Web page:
Overview of the method
The goal of this project is to develop new approaches for modeling complex systems, more informative on their behavior.
The method consists in identifying causal states: states of a process which always lead to the same kind of behaviors. The model then describes the dynamic of these states, an “equation of motion” in the causal state space. This equation describes how, starting from initial knowledge from current observations, the known information is diffused with time. As you can see in the 3D image on the right, the method also identifies the geometric structure on which causal states evolve. This corresponds to an attractor in the case of chaotic dynamical systems (example in the paper). As part of this process, the method identifies the main parameters (here, 3 axes X, Y, Z) that best describe the evolution of the causal states.
This framework allows in theory to quantify some important properties of a natural process. Indeed, the causal states are by definition invariant by change of coordinates and they are an intrinsic property of the process which is studied. For example, it could be very useful to quantify characteristic scales, such as the mean time by which the initial information has diffused to the point that the prediction accuracy is reduced by half. Or measures of complexity, such as the difficulty to produce predictions from various measurement points. Perhaps more importantly, by varying the analysis scale, this method has the potential to identify hidden patterns in the data, the structures that bear information.
This is one of the main goal of complex systems analysis. Systems, comprised of a large number of – sometimes very simple – interacting elements, but which yield unexpected behaviors on large scales. Such systems could be ant colonies, neurons, genomic interaction networks, or maybe couplings between the ocean, the atmosphere and vegetation... If one knows the elementary laws describing all the interactions at small scale, it is sometimes possible to model and simulate the large scale behaviors. But this approach is quickly limited by the computational resources required to run such models. The approach proposed here aims at reconstructing an effective model of the system dynamics. Or, more precisely, the dynamics of the information contained in measurements which is useful for establishing predictions. With this model we can hope to effectively describe how the system evolves directly at large scale, without having to model each of its elementary constituents. Note though that it is not guaranteed that predictions are accurate... the theory indicates that the model is optimal with infinitely many observations but, in practice, we also reach computational limits pretty fast. Simpler models, easier to fit to data, may then provide better results from a purely predictive point of view. However, the proposed method estimates a whole new set of properties of the system and can bring understanding not available from simpler models.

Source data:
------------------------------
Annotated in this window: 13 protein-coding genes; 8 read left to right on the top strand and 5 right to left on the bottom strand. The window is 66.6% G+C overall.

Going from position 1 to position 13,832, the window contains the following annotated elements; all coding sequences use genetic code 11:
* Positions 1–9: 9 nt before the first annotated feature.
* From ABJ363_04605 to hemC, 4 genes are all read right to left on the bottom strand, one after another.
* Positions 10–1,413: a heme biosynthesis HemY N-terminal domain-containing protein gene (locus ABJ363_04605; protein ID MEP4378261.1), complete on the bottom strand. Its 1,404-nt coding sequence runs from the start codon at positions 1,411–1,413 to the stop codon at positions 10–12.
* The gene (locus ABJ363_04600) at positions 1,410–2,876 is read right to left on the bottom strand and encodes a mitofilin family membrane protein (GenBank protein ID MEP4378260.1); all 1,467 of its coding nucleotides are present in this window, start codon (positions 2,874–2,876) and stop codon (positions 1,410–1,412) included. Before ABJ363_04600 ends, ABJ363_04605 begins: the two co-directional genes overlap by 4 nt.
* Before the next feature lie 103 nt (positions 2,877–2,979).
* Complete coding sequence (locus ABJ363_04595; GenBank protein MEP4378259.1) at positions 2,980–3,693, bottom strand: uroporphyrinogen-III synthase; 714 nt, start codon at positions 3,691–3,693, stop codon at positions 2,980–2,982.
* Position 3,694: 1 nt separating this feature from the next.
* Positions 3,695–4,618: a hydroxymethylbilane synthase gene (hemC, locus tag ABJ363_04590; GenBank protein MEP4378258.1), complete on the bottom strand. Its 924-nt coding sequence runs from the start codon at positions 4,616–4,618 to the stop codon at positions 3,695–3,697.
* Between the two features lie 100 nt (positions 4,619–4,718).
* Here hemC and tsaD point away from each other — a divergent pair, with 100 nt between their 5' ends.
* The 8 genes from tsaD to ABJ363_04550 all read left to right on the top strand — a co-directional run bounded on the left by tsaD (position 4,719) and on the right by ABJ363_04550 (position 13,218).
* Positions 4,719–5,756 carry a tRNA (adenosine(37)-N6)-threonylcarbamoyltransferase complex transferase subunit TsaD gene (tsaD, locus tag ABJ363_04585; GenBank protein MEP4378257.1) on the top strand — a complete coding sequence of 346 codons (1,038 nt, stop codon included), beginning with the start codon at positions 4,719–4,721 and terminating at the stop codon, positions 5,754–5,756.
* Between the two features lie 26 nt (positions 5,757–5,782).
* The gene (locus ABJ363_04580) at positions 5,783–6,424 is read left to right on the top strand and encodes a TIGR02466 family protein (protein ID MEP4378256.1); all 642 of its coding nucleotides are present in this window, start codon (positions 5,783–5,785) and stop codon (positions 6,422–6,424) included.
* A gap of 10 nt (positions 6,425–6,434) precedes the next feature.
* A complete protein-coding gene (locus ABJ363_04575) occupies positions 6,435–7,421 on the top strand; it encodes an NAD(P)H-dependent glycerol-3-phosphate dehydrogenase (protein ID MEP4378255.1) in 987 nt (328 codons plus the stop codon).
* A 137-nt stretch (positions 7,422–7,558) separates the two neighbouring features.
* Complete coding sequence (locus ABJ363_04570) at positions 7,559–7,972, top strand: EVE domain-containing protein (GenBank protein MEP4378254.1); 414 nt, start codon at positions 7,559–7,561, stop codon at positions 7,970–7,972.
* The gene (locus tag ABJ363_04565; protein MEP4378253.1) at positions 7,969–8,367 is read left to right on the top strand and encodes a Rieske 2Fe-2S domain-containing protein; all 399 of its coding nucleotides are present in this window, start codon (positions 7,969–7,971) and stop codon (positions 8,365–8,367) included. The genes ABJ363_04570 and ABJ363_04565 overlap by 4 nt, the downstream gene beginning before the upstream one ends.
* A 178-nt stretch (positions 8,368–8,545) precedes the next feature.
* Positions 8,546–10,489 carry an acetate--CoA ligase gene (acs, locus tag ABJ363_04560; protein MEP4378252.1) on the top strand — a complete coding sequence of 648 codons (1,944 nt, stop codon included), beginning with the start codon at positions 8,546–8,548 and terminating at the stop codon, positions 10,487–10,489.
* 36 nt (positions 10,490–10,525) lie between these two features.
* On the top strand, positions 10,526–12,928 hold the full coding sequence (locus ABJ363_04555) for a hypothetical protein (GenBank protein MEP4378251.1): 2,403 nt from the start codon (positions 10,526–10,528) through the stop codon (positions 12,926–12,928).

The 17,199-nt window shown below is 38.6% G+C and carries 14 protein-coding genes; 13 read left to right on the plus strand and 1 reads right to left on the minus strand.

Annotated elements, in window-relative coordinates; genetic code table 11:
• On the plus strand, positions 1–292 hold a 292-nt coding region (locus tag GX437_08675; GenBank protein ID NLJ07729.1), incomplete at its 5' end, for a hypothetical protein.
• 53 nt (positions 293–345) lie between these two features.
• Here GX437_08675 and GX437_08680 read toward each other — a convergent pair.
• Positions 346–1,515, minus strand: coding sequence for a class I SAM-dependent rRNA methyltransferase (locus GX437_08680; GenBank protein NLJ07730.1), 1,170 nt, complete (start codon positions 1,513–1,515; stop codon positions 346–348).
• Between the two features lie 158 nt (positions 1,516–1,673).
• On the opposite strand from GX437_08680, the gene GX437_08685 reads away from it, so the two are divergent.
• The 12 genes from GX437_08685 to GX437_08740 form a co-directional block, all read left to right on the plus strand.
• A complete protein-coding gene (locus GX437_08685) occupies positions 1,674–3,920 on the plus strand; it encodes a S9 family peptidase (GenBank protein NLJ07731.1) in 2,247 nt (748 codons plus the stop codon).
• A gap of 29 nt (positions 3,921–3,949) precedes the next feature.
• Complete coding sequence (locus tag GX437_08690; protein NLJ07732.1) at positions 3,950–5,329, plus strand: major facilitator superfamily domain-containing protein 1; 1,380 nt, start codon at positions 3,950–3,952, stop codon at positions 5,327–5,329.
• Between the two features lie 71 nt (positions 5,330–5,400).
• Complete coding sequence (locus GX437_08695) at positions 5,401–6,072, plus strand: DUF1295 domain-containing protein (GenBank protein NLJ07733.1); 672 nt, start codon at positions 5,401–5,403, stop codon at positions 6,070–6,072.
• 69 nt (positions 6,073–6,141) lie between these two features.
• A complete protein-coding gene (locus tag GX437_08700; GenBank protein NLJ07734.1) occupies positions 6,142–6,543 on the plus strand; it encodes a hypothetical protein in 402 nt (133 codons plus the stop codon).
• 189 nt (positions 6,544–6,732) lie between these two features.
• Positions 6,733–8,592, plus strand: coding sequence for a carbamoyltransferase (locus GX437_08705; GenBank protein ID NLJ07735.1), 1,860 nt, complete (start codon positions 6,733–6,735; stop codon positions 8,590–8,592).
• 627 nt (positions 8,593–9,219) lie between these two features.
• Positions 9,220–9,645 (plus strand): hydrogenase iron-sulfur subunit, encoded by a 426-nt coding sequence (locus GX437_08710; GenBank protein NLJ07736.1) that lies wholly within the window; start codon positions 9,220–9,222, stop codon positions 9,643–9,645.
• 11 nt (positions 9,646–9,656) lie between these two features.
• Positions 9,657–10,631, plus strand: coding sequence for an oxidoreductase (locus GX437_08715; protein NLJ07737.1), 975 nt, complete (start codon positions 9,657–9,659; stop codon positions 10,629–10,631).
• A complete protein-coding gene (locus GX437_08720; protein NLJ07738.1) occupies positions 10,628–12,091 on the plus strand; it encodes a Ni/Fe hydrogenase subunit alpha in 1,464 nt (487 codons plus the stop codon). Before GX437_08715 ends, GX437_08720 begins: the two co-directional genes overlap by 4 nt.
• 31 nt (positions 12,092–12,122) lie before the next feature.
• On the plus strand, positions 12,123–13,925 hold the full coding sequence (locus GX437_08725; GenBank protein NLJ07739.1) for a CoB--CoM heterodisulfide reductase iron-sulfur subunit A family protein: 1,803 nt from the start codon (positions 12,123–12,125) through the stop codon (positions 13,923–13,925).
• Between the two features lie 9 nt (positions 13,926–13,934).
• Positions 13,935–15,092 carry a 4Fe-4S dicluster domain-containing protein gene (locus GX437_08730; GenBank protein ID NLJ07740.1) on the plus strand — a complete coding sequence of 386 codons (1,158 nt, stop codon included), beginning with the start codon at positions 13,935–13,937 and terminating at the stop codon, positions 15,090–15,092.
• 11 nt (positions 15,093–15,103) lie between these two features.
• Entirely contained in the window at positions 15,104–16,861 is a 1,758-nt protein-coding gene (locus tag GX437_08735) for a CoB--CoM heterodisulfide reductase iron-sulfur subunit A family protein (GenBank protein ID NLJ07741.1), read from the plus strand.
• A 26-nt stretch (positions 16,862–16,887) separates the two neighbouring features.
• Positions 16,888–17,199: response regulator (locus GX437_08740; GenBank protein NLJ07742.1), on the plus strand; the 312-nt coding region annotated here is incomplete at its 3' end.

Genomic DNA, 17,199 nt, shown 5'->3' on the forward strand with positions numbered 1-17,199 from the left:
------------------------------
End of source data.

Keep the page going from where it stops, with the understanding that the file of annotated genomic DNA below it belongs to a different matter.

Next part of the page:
This kind of approach and variants have long been studied by many groups in non-linear physics and complexity sciences. In particular, the group of James P. Crutchfield, co-author of the paper and inventor of the theoretical causal states framework since the 1980's. Strong links also exist with out of equilibrium thermodynamics. Indeed, information transforms are deeply linked with thermodynamics. Maintaining a structure through time implies a reduction of entropy, hence a dissipation of energy. But, precisely, for many systems of interest (the atmosphere, cells, ant colonies, etc), energy dissipation is a prerequisite and may not be very informative. What matters most, what makes the function of an object at large scales, is the persistence of structures and their interactions through time. A model such as what is proposed here has the potential to identify and quantify the information contained at different scales. It also describes how that information is transformed.